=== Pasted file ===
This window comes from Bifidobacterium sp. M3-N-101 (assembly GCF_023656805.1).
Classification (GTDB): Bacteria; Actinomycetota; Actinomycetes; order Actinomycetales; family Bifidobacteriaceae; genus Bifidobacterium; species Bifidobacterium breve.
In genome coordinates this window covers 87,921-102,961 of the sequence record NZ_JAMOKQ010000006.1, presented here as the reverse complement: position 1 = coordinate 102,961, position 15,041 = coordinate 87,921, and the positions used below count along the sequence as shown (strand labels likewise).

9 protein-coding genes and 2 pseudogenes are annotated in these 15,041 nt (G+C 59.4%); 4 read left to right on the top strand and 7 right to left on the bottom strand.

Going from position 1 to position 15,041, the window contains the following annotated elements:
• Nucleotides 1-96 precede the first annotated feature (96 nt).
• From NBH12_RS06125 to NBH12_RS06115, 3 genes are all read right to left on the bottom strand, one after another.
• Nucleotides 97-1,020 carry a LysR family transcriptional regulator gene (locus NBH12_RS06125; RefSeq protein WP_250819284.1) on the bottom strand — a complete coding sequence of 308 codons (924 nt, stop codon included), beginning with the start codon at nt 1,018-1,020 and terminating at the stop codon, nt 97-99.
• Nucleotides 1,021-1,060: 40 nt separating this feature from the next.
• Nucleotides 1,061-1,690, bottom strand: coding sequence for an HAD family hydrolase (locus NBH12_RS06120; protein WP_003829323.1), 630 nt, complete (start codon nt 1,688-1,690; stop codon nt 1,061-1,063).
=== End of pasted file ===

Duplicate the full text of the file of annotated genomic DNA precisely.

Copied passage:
This window comes from Bifidobacterium sp. M3-N-101 (assembly GCF_023656805.1).
Classification (GTDB): Bacteria; Actinomycetota; Actinomycetes; order Actinomycetales; family Bifidobacteriaceae; genus Bifidobacterium; species Bifidobacterium breve.
In genome coordinates this window covers 87,921-102,961 of the sequence record NZ_JAMOKQ010000006.1, presented here as the reverse complement: position 1 = coordinate 102,961, position 15,041 = coordinate 87,921, and the positions used below count along the sequence as shown (strand labels likewise).

9 protein-coding genes and 2 pseudogenes are annotated in these 15,041 nt (G+C 59.4%); 4 read left to right on the top strand and 7 right to left on the bottom strand.

Going from position 1 to position 15,041, the window contains the following annotated elements:
• Nucleotides 1-96 precede the first annotated feature (96 nt).
• From NBH12_RS06125 to NBH12_RS06115, 3 genes are all read right to left on the bottom strand, one after another.
• Nucleotides 97-1,020 carry a LysR family transcriptional regulator gene (locus NBH12_RS06125; RefSeq protein WP_250819284.1) on the bottom strand — a complete coding sequence of 308 codons (924 nt, stop codon included), beginning with the start codon at nt 1,018-1,020 and terminating at the stop codon, nt 97-99.
• Nucleotides 1,021-1,060: 40 nt separating this feature from the next.
• Nucleotides 1,061-1,690, bottom strand: coding sequence for an HAD family hydrolase (locus NBH12_RS06120; protein WP_003829323.1), 630 nt, complete (start codon nt 1,688-1,690; stop codon nt 1,061-1,063).